In all the discussions over the merits–or non-merits–of feminism, someone always chimes in with the question, “What’s so wrong with the premise that men and women are equal?”
This, folks, is a classic case of intellectual dishonesty.
The more appropriate questions are,
(1) In what ways are men and women equal?
(2) In what ways are men and women not equal?
(3) How should that equality–or inequality–affect public policy and discourse?
Let’s take, for example, a recent issue of gender equity: men and women in the military.
Recently, our government has decided to go full-circle and lift the ban on women in combat. While it is true that women have already–in various forms–served in combat roles, with casualties to prove it, they have been precluded from specific combat assignments, including Special Operations roles.
Moreover, women have also been–due to the ban on their serving in combat roles–exempt from having to register for Selective Service. I.e., they have been exempt from any future draft.
Now, that’s in danger of being off the table. There are already plans to integrate women into some Special Operations roles, although they will have a tall order getting through said training. Women may soon be eligible to go to Ranger School, but their chances of graduating are going to be stiff, as the physical demands are extraordinary. Ditto for BUD/S, Basic Reconnaissance Course, and the Q Course (Special Forces).
As for draft eligibility, I say “equality” goes both ways. If we, as a society, demand that women and men be treated equally in military matters, then they should be subject to the same risks that the men are. That means they should be subject to Selective Service, just the men are.
(Note: I oppose Selective Service for everyone, but (a) if you’re going to have it, and (b) if you demand that men and women are ‘equal’ with respect to the military, then women should face the same risks. Period.)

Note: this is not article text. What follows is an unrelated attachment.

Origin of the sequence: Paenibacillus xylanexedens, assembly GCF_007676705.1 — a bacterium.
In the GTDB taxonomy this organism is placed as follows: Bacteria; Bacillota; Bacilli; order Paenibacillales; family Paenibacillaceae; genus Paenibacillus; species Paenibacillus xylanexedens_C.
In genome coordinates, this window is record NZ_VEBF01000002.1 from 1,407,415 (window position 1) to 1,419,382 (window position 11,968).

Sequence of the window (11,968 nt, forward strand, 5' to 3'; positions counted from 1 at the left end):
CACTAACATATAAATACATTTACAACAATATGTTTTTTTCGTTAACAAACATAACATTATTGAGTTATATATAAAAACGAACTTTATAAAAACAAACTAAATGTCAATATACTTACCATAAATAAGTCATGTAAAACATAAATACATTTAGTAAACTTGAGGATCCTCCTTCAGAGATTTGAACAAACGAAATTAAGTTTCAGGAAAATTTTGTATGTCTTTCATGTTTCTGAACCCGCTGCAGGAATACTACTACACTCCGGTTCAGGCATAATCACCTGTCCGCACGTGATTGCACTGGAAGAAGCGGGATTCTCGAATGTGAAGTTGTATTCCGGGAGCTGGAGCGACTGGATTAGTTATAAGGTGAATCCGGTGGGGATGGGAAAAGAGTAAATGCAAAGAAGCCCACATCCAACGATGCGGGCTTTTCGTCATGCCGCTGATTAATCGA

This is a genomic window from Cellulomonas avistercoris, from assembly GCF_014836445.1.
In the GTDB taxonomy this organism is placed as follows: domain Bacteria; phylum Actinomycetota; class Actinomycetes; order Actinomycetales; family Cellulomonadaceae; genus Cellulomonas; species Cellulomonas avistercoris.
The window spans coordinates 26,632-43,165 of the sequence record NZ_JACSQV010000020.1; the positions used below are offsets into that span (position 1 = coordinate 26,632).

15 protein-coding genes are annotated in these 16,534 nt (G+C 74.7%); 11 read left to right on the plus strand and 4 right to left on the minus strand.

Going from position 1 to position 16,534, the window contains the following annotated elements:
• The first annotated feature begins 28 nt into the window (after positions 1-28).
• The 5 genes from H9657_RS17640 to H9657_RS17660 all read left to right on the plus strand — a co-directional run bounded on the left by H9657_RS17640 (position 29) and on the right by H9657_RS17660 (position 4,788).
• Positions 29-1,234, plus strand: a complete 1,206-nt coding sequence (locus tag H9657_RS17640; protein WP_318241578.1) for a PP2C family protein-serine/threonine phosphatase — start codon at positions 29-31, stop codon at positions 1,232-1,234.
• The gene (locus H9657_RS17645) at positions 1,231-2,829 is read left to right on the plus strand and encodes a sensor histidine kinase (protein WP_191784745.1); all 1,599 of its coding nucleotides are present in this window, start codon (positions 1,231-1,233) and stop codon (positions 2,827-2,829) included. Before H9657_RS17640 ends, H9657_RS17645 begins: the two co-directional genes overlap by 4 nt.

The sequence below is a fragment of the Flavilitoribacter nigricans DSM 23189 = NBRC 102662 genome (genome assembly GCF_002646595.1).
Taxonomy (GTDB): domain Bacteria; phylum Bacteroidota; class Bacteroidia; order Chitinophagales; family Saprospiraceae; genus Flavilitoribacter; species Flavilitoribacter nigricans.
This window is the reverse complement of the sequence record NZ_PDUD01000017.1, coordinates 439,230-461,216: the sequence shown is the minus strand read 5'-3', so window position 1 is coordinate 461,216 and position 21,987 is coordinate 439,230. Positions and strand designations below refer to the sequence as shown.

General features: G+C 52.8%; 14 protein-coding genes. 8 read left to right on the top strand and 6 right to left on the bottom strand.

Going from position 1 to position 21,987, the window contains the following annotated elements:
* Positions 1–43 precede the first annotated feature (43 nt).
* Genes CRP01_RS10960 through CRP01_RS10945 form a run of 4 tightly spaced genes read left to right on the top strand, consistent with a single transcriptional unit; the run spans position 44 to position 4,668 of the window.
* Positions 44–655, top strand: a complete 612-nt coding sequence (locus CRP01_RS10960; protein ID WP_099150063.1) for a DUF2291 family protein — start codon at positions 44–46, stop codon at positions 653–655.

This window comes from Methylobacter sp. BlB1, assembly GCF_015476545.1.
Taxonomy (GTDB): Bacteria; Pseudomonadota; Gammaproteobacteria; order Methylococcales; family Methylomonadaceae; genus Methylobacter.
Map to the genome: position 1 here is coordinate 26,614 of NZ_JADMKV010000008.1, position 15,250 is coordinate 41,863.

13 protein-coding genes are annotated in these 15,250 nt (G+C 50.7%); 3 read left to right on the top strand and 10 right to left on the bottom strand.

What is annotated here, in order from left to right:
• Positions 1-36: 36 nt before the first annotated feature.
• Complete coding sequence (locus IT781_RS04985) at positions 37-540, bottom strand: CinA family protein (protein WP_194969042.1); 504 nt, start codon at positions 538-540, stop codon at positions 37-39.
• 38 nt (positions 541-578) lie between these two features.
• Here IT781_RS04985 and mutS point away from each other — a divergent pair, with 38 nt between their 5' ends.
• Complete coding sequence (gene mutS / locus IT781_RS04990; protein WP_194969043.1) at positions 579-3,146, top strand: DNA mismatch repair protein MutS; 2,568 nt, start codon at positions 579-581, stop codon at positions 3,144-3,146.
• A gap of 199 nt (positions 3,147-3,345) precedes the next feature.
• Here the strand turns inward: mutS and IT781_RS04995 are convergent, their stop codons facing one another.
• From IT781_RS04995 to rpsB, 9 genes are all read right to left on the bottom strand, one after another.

But here’s the thing: does the military REALLY treat the sexes equally? Of course not.
Fact is, NONE of the branches of the military impose the same physical standards on both sexes. Even in the Marines, the women are permitted to do the flexed armhang in lieu of pullups, the latter required of men. In the Army, the minimum pushup requirements for men (42) is more than double the requirement for women (19). In fact, a 21-year-old woman who does 42 pushups will get a score of 100 whereas a man who does that many will only get a minimal score (60).
So who are we kidding here? In terms of physical strength, women and men are not equal. It is science. If that were not the case, the military would not have separate standards for the sexes.
At the same time, not only are men and women not equal, but women are getting preferential treatment at the expense of men.
Men have to register for Selective Service, which subjects them to the risk of being drafted in the event that our political class decides to embark on large-scale kinetic diplomacy. Women, OTOH, are free to join the military, and are not subject to combat assignments except by choice.
Still, it begs the question, within that sphere, is there ANY basis for equality of the sexes.
I can think of a couple:
(1) Each sex is afforded basic human dignity;
(2) Ceteris paribus, with respect to job performance, one’s sex should not count for or against their selection, evaluation, or promotion.
Let’s look, for example, at Ranger School.
If I’m a Ranger Instructor, that means Jane Doe is going to have to hold her own with the boys. Same rules. Same standards. She’s gotta earn it. That means she’ll need to do the same number of pushups, run the same comparable times, carry the same amount of gear on any marches, be subject to the same food deprivation as everyone else, hold her own in hand-to-hand combat exercises, show that she can effectively lead a small unit on various patrols and assaults. Just like the boys, she will have to do very difficult things without showing signs of fear. She gets no easy treatment. She gets no special breaks. Playing the “girl card” results in dismissal. Playing the “unfair card” results in dismissal. (Every aspiring Ranger is subject to varying degrees of “unfairness”, as that is to be expected in combat. One must learn to deal with it.)
If she can hack it, she earns the tab, just like any guy who earns it. If she can’t, then she’s in the same league with the rest of us mortals.
But unless you grade the sexes equally, then you cannot reasonably tell me that they are equal–in that respective sphere–in any more than basic human dignity.